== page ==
Chef-owner Tracy Chang first made her name around town with the beloved pop-up Guchi’s Midnight Ramen, one of the most elusive tickets in town in the early 2010s. So it’s no wonder she now serves one of the best ramens in town from her brick-and-mortar spot—and the best part is, you don’t have to stay up past midnight to score this bowl. You just have one choice here: The Guchi’s Midnight Ramen featuring a slow-simmered pork and seafood broth, six-minute soy egg, thinly sliced pork belly, umami, nori, and the handmade QQ noodles which are bouncy, chewy, and transcendent.
It’s the definition of a hole in the wall, even after all these years. This Porter Exchange lunch mainstay entices with its chicken and veggie broth—simmered for over 10 hours—and its eight different ramen options, all served with Premium Wave noodles. The house ramen is the obvious choice, but you can also go to the spicier side with the hot and sour ramen, with tofu and roast pork, or the spicy miso varietal with spicy ground pork.
Finally, a restaurant mini-chain that focuses on the broths of the East. With six ramen bases to choose from, Soup Shack allows you to configure your bowl to your liking thanks to a lengthy list of add-ons. Or, if you want to jump countries, you can opt to create your own Thai noodle soup or pho. While the JP and Brookline locations continue to thrive, a third location will open soon in Cambridge.
A newer ramen entry from the team behind Japanese restaurant Tora, and a most welcome one at that. A menu of five different ramen choices gives you options while also letting you cut to the chase: original, spicy, black garlic, Shoyu, and vegetarian miso broth, with an extensive menu of add-ons. Throw in a couple of hot apps, and you have a comfort meal that can carry you through anything.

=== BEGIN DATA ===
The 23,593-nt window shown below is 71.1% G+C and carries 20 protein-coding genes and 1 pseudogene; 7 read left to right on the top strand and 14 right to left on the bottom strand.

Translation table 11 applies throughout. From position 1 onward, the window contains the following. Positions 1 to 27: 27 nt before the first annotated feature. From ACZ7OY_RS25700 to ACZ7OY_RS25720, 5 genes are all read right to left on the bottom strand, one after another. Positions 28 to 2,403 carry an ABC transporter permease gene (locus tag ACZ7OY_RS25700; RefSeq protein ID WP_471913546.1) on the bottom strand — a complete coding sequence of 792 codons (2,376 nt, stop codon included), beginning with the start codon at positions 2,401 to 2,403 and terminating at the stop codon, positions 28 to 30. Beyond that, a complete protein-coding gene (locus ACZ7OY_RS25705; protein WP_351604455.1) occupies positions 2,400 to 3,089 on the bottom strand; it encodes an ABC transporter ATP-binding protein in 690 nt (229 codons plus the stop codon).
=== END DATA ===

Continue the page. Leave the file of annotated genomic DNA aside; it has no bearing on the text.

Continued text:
With three locations in NYC, two in Taipei, and three in the Boston area, Totto Ramen is quickly spreading influence over the world. Specializing in paitan-style ramen, this is one of the thickest and heartiest broths in the city. Though it’s one of the few places without a pork broth option, you can still choose from four bases (three chicken and one vegetarian) and top it with as much sliced pork as your hunger desires.
The best noodle shops in town tend to be backed up with some sort of local folklore that’s as rich as their secret broth. Head chef Masuo Onishi intriguingly said from the start that he would remain open for 1,000 business days before figuring out his next move, but we’re glad he’s stuck around. Onishi hails from Osaka and has lived in Honolulu and North Carolina, but this is a traditional Osaka-style ramen bowl that still has everyone in town talking. Then again, since he only serves 50 bowls per day, it may just come down to being in the right place at the right time. Like everything good in life, this may take some effort, persistence, and patience.
Yume Wo Katare
One of the most renowned ramen locations in New England, Yume Wo Katare is laid out like a classroom with communal tables facing the chefs, hard at work churning out bowl after bowl of Jiro-style ramen. You’ll only find one style served here, so you know it has to be good. After all these years, customers still only have to make two choices when it comes to ordering— whether or not you want a mound of fresh garlic and whether you want two or five slices of pork. This decadent broth is made from slowly simmering pork bones for more than 24 hours, and the super thick noodles are made in-house.